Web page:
French composer Enguerrand-Friedrich Lühl started his music studies as a pianist at the Schola Cantorum, and then completed his training by entering the Conservatoire National Supérieur de Musique in Paris aged 15. Three years later he obtained first Prize for piano. Parallel to his piano cursus he studied music analysis, chamber music, orchestral conducting, harmony and counterpoint. Speaking five languages fluently (and adding notions of Russian and Finnish), he describes himself as a cosmopolitan artist. Today, he leads three careers simultaneously, mostly as a composer and a pianist, considering multi-professionalism as the key to deep understanding of the Arts of sound.
Aged 15, he revised the piano quartet movement composed by Gustav Mahler, corrected and completed the unfinished Scherzo by studying the facsimile from Mahler-specialist Henry-Louis de la Grange (recorded in 2012 by the New-York Piano Quartet). A few years later, he added two more movements in the master’s style, in order to present to the audience a unique complete Mahler-quartet. This piece was first recorded in a double-pack together with his transcription of Mahler’s First symphony for piano solo for the Mahler-Jubilee in 2011. Young Lühl, at the time already prolific artist, has had the privilege meeting composers Marcel Landowsky and Henri Sauguet; the latter once told him to “seek the melody which resides within him”. Since then, he had been following this message ever since with passion and tenacity
His composer’s catalogue is now very impressive, to date reaching opus 230: 7 symphonies, 3 piano concertos, chamber music, various pieces for soloist and orchestra, around 200 original pieces for piano, orchestrations and arrangements, film music…
His opera “Unvergessen” (“Unforgotten”) in three acts based on a historical drama, was first performed ten times in January 2004 at Bolzano, the Tyrolean capital of Northern Italy.
Many years ago, he started working with the Vauban Association President of France (at the time Jacques Chirac’s and Nicolas Sarkozy’s mandates) for a series of commemorative works honouring the great French Marshall de Vauban (1633-1707) and the tercentenary of his death (2007). He was in charge for the musical part by having composed four great pieces: a Requiem ‘in memoriam Vauban’, a symphonic poem entitled ‘La Chamade’ for choir and orchestra which illustrates Vauban’s essay about the attack and defence of fortified citadels, a chamber symphony, a string quartet and a suite forsolo string entitled ‘Suite Royale’ (‘King’s Suite’) in the memory of Louis XIV. All these pieces were performed various times throughout France, Belgium, the Netherlands, Malta, Finland, and wherever Vauban had acted as a military architect (among which the prestigious Orchestre de la Garde Républicaine and the Camerata de Bourgogne).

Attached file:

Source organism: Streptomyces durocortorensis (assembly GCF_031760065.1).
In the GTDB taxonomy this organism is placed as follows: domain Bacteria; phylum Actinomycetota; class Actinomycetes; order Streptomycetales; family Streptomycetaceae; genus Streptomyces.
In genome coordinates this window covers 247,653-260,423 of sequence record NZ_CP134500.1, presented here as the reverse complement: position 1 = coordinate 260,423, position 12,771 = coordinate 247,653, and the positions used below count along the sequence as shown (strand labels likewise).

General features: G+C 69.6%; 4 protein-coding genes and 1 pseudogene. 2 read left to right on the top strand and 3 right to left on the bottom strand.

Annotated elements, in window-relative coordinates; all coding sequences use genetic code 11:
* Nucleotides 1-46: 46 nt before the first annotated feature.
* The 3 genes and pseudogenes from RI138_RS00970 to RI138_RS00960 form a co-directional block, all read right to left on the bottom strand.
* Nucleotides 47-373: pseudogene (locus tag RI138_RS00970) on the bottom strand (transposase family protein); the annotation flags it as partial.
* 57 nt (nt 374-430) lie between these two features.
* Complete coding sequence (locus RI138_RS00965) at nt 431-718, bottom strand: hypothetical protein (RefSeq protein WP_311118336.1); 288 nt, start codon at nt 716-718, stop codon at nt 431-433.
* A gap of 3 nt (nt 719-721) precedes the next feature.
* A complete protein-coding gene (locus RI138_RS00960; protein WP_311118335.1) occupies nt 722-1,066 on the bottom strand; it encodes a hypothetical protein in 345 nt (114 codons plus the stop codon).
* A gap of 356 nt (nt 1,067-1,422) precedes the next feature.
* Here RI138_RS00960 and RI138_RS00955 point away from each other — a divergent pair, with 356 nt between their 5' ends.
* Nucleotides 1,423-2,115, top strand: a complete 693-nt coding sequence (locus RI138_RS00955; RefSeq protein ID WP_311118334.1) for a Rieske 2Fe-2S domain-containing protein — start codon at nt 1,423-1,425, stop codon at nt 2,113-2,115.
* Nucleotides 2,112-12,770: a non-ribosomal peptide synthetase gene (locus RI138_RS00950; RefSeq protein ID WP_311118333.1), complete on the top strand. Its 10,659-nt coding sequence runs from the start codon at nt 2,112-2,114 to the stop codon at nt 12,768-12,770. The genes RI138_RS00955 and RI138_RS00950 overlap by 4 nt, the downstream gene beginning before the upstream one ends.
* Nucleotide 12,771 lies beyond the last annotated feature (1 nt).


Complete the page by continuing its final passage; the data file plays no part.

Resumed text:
After his studies and during the period from 1996-1999 he has taken part in 14 international competitions and plays at prestigious venues throughout Europe and obtained prizes at the Pontoise/France and Rome competitions.
For many years he has been working on Alexander Scriabin’s complete piano music. He has already given concerts featuring the preludes, poems, studies and the piano concerto. Recently, he specialised his performing interest around rare works by Rachmaninoff, planning a huge series of recordings with miscellaneous pieces
In 2006, he met Hollywood composer John Williams (author of all the soundtracks from the Steven Spielberg movies) and adapted Williams’ original orchestral scores for piano solo and two pianos, combining virtuosity and authenticity with great skill. This gigantic work represents 1,200 pages of handwritten music sheets. A first CD of a series has just been released with themes from Star Wars for two pianos.
His classical recordings are available at the music label POLYMNIE (www.polymnie.net). He plans to record his entire work (about 55 CDs), as well as a great number of new releases of works by Rachmaninoff and other composers.
As a conductor, essentially plans performances and recordings of his own works and recently recorded his 5th symphony in France, as well as two chamber symphonies in Helsinki.